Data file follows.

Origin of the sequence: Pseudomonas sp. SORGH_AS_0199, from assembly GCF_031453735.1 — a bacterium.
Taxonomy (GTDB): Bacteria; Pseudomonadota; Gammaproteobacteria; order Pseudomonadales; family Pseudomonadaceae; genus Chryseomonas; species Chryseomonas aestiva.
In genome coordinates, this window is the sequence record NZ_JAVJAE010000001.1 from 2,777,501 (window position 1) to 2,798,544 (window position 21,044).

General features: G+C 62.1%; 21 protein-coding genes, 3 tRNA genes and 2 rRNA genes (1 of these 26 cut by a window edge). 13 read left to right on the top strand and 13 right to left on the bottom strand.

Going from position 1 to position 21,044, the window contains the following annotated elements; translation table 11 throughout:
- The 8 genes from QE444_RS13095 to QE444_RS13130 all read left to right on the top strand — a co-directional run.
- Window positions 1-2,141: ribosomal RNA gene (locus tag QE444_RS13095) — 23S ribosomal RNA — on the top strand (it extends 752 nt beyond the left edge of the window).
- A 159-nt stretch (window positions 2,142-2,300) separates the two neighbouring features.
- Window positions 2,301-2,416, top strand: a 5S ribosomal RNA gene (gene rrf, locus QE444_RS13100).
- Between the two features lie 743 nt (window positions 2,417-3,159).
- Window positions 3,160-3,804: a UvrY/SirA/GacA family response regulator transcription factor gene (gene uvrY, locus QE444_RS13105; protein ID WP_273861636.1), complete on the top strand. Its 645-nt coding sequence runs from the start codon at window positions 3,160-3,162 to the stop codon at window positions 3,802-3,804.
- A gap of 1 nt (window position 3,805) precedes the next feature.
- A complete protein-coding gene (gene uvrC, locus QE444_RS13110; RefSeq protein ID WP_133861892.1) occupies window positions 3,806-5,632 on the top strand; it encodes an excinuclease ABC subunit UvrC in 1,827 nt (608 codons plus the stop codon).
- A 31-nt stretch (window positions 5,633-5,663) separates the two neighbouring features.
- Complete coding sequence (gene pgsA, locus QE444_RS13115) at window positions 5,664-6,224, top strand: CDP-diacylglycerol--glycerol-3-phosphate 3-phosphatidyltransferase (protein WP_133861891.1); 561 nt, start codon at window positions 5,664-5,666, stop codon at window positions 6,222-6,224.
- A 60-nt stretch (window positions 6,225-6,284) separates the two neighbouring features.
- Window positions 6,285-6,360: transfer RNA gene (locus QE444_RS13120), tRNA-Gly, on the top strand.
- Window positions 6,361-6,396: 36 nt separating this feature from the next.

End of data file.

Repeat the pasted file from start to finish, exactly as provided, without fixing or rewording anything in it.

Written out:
Origin of the sequence: Pseudomonas sp. SORGH_AS_0199, from assembly GCF_031453735.1 — a bacterium.
Taxonomy (GTDB): Bacteria; Pseudomonadota; Gammaproteobacteria; order Pseudomonadales; family Pseudomonadaceae; genus Chryseomonas; species Chryseomonas aestiva.
In genome coordinates, this window is the sequence record NZ_JAVJAE010000001.1 from 2,777,501 (window position 1) to 2,798,544 (window position 21,044).

General features: G+C 62.1%; 21 protein-coding genes, 3 tRNA genes and 2 rRNA genes (1 of these 26 cut by a window edge). 13 read left to right on the top strand and 13 right to left on the bottom strand.

Going from position 1 to position 21,044, the window contains the following annotated elements; translation table 11 throughout:
- The 8 genes from QE444_RS13095 to QE444_RS13130 all read left to right on the top strand — a co-directional run.
- Window positions 1-2,141: ribosomal RNA gene (locus tag QE444_RS13095) — 23S ribosomal RNA — on the top strand (it extends 752 nt beyond the left edge of the window).
- A 159-nt stretch (window positions 2,142-2,300) separates the two neighbouring features.
- Window positions 2,301-2,416, top strand: a 5S ribosomal RNA gene (gene rrf, locus QE444_RS13100).
- Between the two features lie 743 nt (window positions 2,417-3,159).
- Window positions 3,160-3,804: a UvrY/SirA/GacA family response regulator transcription factor gene (gene uvrY, locus QE444_RS13105; protein ID WP_273861636.1), complete on the top strand. Its 645-nt coding sequence runs from the start codon at window positions 3,160-3,162 to the stop codon at window positions 3,802-3,804.
- A gap of 1 nt (window position 3,805) precedes the next feature.
- A complete protein-coding gene (gene uvrC, locus QE444_RS13110; RefSeq protein ID WP_133861892.1) occupies window positions 3,806-5,632 on the top strand; it encodes an excinuclease ABC subunit UvrC in 1,827 nt (608 codons plus the stop codon).
- A 31-nt stretch (window positions 5,633-5,663) separates the two neighbouring features.
- Complete coding sequence (gene pgsA, locus QE444_RS13115) at window positions 5,664-6,224, top strand: CDP-diacylglycerol--glycerol-3-phosphate 3-phosphatidyltransferase (protein WP_133861891.1); 561 nt, start codon at window positions 5,664-5,666, stop codon at window positions 6,222-6,224.
- A 60-nt stretch (window positions 6,225-6,284) separates the two neighbouring features.
- Window positions 6,285-6,360: transfer RNA gene (locus QE444_RS13120), tRNA-Gly, on the top strand.
- Window positions 6,361-6,396: 36 nt separating this feature from the next.